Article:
Tuesday, June 19, 2007

Chris VanLandingham interview Part 2 of 3

Chris VanL: After this, your readers posted some comments. Let me respond to a few.

Kevin Davis finds that Matt. 25 agrees with my thesis. He is certainly correct. But Luke's comment to the criminal/brigand is not contradictory to my thesis. Jesus is the judge; he determines who is righteous. Jesus has determined that the brigand's repentance demonstrates his righteousness. What happens in this scene is much like a death-bed conversion—the person has no time to perform good works. Otherwise, Kevin, I don't find it necessary to reconcile one Biblical author with another. Moreover, I don't think Jesus uttered the words in either Matt 25:31-46 or Luke 23:44, but that's another matter, isn't it?

Kevin Bywater: With regard to the Testament of Abraham, this text is pretty clear. The T.Ab. supports my thesis primarily for two reasons: only 1 in 7000 saved at the Last Judgment at 11:12 (A) and judgment according to deeds at 13:9-14 (A),. Even the judgment of the soul with equally balanced righteous and wicked deeds in chapter 12 supports my thesis. Your post doesn't convince me that these texts should be read differently. And, as I state, 14:15 (A), whatever it means, shouldn't supplant the straightforward readings of these three passages.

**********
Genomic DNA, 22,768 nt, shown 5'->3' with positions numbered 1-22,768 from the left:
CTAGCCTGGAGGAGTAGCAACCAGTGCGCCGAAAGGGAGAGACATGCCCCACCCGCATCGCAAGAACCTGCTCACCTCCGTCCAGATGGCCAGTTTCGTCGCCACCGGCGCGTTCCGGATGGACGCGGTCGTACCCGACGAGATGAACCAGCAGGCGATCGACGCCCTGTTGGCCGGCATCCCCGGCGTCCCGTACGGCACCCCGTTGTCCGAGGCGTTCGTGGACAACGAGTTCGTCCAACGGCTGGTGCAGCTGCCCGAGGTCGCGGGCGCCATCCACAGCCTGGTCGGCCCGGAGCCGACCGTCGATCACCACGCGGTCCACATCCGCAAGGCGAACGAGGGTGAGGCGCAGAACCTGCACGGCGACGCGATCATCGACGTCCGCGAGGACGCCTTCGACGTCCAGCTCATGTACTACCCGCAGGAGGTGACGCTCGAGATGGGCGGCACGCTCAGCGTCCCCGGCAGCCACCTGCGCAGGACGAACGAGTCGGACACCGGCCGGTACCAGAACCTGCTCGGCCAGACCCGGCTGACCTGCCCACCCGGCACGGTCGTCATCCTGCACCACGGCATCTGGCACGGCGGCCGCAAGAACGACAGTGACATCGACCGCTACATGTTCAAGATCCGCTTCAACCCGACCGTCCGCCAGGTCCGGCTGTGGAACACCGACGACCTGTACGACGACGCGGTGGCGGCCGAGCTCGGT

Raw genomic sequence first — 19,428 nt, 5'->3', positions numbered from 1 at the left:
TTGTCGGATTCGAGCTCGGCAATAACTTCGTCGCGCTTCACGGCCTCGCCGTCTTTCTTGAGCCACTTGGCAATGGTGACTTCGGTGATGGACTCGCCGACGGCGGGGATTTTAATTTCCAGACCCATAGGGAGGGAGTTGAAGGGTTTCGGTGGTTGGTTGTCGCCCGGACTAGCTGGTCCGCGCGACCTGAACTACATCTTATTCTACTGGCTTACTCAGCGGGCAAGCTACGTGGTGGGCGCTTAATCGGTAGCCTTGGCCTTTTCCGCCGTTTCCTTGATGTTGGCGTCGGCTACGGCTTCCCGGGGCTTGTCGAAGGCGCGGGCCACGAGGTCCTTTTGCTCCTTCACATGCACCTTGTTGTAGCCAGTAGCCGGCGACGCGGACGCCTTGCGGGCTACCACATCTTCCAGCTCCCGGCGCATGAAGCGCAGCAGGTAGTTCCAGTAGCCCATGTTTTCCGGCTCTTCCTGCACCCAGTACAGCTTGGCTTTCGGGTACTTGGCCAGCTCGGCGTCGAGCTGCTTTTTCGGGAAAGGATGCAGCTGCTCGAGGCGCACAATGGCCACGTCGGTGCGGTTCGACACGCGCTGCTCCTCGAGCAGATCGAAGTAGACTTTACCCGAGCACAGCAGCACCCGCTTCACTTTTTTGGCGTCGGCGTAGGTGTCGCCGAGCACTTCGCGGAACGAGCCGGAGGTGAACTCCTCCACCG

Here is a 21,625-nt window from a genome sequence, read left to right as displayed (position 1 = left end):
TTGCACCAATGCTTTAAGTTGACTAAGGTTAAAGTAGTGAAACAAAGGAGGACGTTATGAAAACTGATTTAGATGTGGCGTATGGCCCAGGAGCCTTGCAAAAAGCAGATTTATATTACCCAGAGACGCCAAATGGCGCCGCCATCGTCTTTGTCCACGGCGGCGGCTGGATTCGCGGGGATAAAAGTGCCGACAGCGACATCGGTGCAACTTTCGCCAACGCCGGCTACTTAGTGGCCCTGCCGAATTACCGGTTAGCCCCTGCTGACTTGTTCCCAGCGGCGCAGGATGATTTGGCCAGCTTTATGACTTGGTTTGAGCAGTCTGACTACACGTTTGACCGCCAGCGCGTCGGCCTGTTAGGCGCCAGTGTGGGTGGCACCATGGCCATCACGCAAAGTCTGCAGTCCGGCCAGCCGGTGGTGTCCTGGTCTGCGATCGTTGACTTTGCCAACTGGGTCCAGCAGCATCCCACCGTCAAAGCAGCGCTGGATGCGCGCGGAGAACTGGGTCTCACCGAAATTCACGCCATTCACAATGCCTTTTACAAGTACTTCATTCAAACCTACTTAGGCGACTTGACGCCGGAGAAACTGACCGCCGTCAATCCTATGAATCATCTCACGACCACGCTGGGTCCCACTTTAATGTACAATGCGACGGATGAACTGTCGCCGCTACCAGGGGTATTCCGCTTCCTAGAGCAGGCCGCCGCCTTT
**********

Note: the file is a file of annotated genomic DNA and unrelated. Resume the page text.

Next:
At 6/20/2007 3:32 AM, Anonymous J. B. Hood said...


Thank you for the interview, and thank you for responding to readers! If you're inclined to do so again, I'd love to ask a few quick questions:
(1) Where do you think things started to "go wrong," so to speak, in the (mis)interpretation of Paul. Was it 16th cent? Or 2nd?

(2) To pick just one verse, Daniel 9:18 in context would be an interesting one to have your perspective on.

(3) And if you're feeling generous with your typing, your thoughts on Brondos, Paul on the Cross; and M. A. Elliot, Survivors of Israel, and their respective thesis with respect to yours (is that confusing enough), would be appreciated.

Many thanks!


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